Media attention is an indispensable resource for any social movement and protest action under today’s circumstances because of its ability in enhancing dissemination. Unfortunately, getting media coverage is not easy to be done as it is said. According to Herman-Chomsky propaganda model, it assumes that the corporate-owned media will always produce news to meet the interest of the established power which means ordinary people or the public do have access to media.[5] This is due to the fact that media has common interest with other industries in the economy which is profitability, and thus, they should be able to maintain conducive economic and political circumstances. The dominant discourses in mass media are usually advertising and public relation because capitalist such large companies will make investment in these areas. In this case, media corporation plays role in manufacturing and filtering news content in a way that they want it to be which is usually to fulfil the desire of the capitalist. For example, if a movement contradicts the interest of the capitalist, it will not be covered by the media. This can be seen through the example of Seattle WTO Protest which was initially not covered because it is clear that the movement against the activities of large and multinational companies, who have major influence on the media corporation. Even if it was covered, the media used ‘symbolic violence’ in the designed image event to deliberately caused distraction to the main message of the movement. The distraction in this case means that the media tried to drive away our attention from the core message of the movement and make us focus more on the violence. Thus, this has somehow constrained social movement because their message might not be effectively delivered and people will usually associate violence with bad movement. Capitalists will always try to retain or gain even more control over their messages by influencing media corporations. Therefore, the control and power over media corporations is often the case that constrains social movement and protest action.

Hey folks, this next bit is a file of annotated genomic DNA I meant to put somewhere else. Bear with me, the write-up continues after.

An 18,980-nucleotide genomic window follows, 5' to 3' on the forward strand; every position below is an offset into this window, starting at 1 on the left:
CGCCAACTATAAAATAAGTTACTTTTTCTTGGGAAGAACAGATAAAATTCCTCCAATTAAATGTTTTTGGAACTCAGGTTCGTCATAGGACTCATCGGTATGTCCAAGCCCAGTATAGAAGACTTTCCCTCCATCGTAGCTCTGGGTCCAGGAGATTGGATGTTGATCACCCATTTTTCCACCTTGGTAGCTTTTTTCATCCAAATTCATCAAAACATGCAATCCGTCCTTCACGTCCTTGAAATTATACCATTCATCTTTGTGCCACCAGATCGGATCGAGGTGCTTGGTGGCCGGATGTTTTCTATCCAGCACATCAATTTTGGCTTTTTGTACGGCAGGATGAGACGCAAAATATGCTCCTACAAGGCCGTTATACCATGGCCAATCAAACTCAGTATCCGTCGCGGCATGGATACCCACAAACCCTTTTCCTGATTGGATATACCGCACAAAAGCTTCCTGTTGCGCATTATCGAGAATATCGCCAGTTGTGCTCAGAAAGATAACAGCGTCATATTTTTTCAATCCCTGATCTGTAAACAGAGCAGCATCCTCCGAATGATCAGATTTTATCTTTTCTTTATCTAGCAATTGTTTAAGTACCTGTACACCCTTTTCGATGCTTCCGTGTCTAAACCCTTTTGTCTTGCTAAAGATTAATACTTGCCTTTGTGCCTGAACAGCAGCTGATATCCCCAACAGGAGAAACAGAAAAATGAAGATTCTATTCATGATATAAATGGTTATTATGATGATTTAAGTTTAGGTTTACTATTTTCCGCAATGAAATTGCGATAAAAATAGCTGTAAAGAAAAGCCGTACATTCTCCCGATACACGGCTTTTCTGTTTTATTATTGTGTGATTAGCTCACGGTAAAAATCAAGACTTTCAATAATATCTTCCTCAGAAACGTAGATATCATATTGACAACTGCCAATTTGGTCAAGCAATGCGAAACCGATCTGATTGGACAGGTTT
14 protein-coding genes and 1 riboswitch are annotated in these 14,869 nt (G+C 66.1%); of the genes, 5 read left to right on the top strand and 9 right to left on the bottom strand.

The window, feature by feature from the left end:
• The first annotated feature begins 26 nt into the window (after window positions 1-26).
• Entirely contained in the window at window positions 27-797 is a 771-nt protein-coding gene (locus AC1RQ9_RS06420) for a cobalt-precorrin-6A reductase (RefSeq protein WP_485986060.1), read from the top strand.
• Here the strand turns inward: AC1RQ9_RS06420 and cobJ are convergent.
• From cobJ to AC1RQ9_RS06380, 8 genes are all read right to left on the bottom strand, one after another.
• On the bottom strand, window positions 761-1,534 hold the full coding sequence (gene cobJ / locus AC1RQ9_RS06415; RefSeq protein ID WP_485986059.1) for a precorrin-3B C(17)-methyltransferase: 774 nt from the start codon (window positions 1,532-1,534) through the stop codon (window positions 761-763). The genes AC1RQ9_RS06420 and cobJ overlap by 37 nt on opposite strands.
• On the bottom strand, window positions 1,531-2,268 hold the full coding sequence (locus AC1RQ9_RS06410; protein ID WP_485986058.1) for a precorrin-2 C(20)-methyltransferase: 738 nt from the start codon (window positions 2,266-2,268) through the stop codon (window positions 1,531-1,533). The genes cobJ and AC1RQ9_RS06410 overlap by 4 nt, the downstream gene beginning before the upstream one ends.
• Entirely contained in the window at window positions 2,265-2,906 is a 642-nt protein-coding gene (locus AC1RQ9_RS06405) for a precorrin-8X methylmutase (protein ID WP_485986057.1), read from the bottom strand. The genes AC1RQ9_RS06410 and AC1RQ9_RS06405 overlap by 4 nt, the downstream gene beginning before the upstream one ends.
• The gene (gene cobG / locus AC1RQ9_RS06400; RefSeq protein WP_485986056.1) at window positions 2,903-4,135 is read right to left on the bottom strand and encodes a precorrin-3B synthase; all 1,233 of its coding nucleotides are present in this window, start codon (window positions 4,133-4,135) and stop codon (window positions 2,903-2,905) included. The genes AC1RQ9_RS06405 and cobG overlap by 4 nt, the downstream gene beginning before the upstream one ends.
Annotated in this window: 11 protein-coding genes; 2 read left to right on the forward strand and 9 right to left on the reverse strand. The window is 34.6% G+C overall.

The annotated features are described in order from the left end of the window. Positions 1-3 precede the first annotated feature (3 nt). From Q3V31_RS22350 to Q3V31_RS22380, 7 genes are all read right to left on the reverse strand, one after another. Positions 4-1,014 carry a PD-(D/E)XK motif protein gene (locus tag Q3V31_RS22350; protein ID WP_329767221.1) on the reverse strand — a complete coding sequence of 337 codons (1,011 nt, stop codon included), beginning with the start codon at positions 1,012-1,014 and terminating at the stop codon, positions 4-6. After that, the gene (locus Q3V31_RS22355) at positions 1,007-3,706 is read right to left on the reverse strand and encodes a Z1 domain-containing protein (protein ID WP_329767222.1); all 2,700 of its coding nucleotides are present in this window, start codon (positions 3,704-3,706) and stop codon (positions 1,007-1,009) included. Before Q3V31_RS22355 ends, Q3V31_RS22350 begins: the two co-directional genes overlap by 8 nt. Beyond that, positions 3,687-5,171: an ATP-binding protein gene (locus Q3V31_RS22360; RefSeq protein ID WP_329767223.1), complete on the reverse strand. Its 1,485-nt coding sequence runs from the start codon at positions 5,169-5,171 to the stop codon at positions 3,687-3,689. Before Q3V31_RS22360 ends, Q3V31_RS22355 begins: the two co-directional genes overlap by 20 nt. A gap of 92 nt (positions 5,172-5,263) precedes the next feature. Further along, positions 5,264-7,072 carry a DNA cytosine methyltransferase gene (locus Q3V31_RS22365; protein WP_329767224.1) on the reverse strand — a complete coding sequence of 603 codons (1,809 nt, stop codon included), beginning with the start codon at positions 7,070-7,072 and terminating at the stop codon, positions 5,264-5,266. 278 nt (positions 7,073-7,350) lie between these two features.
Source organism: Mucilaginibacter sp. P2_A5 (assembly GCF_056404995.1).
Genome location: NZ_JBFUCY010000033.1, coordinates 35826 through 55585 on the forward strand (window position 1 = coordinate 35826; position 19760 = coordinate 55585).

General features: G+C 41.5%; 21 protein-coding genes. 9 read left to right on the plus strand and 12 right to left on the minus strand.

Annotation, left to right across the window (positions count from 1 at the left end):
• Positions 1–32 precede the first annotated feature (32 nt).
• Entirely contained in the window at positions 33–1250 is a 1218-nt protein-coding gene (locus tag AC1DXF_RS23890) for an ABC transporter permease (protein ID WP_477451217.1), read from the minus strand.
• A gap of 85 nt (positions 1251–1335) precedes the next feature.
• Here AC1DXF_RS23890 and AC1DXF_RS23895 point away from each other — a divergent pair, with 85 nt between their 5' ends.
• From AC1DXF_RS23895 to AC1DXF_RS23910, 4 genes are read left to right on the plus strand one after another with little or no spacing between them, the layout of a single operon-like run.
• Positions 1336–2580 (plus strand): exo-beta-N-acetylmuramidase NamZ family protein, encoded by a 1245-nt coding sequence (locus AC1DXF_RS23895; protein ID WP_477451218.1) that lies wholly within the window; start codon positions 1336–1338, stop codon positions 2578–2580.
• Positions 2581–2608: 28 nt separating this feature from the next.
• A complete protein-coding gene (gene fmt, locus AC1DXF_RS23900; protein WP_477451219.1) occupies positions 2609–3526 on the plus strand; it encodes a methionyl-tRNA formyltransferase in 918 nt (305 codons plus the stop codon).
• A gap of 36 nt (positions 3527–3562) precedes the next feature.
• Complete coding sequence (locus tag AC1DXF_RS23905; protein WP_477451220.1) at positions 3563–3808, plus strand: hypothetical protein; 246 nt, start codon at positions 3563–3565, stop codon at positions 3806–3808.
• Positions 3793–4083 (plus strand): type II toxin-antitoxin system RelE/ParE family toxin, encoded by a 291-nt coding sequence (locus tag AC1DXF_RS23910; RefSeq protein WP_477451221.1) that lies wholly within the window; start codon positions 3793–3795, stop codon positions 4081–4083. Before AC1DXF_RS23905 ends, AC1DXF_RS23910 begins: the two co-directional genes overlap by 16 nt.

In this current world, social media has become the most popular sites where it provides participatory media environment for social movements to mobilize people. Social media has features that give opportunities to people to have greater access to information, increased engagement in public discussion, also, an enhanced ability to undertake collective action. Furthermore, social media has introduced the ‘speed’ of how quick information can reach users and enhanced interactivity that is lacking in conventional ways of mobilising people and information dissemination, which usually includes the use of posters, leaflets, brochures, etc. According to Clay Shirky, the old mobilization structures has been replaced by social media and became the new coordinating tool for mostly world’s popular movements in the recent years, because of its capability to embody all elements of social movement (communication, organization, mobilization, validation, and scope enlargement.)[6] Therefore, social media sites as Facebook, Twitter, Instagram and Youtube has now become the most popular among the users. For instance, the death news of Grace McComas, a 15-year-old girl, has spread widely on the social media and gain many different responses from users. The story of her being brutally bullied online to the extent that she decided to commit suicide has shocked the community and inspired movement to prevent such events. This movement aims to stop the act of bullying and their desire to protect cyber-bullied victims has become successfully feasible through the new state of legislation. With the help of politician that responded to this movement, the introduction of a new law which is called ‘Grace’s Law’ has made that it is illegal to cyber-bully anyone who is under the age of 18. Without the social media, the fight for Grace McComas’ death and generally for all bullied victims’ protection might not be successful.[7] However, techno-pessimist is likely to believe that modern technology is not always positive. In reference of the anti-bullying movement mentioned above, it is true that it may bring people together online to join the movement but it is mainly based on virtual relationship which means people do not necessarily being truly engaged or involved. Lack of engagement and poor involvement will not give promising result to a movement, thus, it could constrain it.